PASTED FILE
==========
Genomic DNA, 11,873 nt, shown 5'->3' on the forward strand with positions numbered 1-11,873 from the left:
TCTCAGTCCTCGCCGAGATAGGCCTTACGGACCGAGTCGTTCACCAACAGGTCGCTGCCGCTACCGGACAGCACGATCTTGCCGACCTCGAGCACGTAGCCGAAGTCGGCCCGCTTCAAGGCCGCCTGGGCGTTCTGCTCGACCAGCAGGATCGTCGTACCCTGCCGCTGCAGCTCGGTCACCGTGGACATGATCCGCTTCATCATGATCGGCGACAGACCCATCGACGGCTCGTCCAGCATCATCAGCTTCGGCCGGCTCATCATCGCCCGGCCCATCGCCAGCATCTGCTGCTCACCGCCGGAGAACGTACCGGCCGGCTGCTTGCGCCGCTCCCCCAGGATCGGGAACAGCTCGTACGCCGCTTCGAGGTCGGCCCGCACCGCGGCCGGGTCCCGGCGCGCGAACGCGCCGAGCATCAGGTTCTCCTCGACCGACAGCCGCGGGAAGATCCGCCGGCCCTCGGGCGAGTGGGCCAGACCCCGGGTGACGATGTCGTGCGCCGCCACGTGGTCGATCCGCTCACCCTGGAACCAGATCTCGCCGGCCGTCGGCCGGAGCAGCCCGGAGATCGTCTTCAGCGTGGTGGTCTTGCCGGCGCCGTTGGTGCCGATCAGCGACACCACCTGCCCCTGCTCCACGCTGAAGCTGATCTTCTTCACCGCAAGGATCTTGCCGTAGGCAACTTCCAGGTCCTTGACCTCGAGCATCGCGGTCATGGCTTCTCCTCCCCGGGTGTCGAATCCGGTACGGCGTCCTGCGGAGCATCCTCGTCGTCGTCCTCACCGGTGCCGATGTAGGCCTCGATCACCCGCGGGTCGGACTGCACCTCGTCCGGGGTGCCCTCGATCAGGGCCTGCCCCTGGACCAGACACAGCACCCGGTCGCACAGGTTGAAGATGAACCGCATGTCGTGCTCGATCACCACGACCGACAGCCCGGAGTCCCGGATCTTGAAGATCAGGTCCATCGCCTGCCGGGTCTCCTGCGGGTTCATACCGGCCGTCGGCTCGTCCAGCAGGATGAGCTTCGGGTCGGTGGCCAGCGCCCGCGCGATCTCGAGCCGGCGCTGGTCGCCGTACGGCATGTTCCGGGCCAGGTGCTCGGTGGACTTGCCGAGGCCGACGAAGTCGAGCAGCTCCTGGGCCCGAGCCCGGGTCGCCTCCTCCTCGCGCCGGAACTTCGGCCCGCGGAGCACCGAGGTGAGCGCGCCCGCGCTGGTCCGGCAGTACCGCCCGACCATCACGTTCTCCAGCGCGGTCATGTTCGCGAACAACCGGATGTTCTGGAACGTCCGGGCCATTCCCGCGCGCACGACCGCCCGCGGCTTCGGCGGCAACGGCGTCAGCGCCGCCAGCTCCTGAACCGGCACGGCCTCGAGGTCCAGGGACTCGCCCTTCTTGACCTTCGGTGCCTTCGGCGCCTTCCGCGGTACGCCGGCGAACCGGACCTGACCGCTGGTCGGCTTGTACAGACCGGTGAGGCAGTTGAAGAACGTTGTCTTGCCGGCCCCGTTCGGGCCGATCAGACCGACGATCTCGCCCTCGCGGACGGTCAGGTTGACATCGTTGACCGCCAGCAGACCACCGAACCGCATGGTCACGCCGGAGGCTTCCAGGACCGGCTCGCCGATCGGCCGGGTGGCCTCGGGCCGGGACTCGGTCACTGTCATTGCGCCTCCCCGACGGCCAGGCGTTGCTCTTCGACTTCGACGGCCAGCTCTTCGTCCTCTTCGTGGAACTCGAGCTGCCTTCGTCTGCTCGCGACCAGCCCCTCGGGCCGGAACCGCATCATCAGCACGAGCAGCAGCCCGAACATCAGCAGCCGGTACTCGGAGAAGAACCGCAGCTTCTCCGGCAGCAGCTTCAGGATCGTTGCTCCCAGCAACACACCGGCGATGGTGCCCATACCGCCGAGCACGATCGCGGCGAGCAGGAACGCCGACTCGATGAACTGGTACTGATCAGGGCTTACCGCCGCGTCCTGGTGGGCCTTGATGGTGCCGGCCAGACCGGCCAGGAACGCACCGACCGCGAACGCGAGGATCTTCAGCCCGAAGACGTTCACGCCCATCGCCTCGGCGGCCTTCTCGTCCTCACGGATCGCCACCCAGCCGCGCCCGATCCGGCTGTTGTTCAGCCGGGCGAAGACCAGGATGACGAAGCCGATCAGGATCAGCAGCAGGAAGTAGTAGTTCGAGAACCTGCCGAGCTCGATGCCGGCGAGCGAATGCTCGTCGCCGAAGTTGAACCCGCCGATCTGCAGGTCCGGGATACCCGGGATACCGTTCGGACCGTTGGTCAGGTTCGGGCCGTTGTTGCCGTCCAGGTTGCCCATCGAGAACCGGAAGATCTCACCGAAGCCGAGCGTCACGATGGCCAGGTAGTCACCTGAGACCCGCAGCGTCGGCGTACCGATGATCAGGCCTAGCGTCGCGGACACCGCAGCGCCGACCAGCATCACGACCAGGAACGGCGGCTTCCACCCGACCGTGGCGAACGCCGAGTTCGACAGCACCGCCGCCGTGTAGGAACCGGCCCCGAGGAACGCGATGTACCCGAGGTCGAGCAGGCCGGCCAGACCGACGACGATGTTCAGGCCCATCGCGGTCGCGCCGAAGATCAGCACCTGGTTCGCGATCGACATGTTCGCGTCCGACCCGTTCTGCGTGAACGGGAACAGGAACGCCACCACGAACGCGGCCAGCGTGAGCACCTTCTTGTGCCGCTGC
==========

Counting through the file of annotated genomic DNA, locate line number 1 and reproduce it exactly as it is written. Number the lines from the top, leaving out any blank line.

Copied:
Genomic DNA, 11,873 nt, shown 5'->3' on the forward strand with positions numbered 1-11,873 from the left: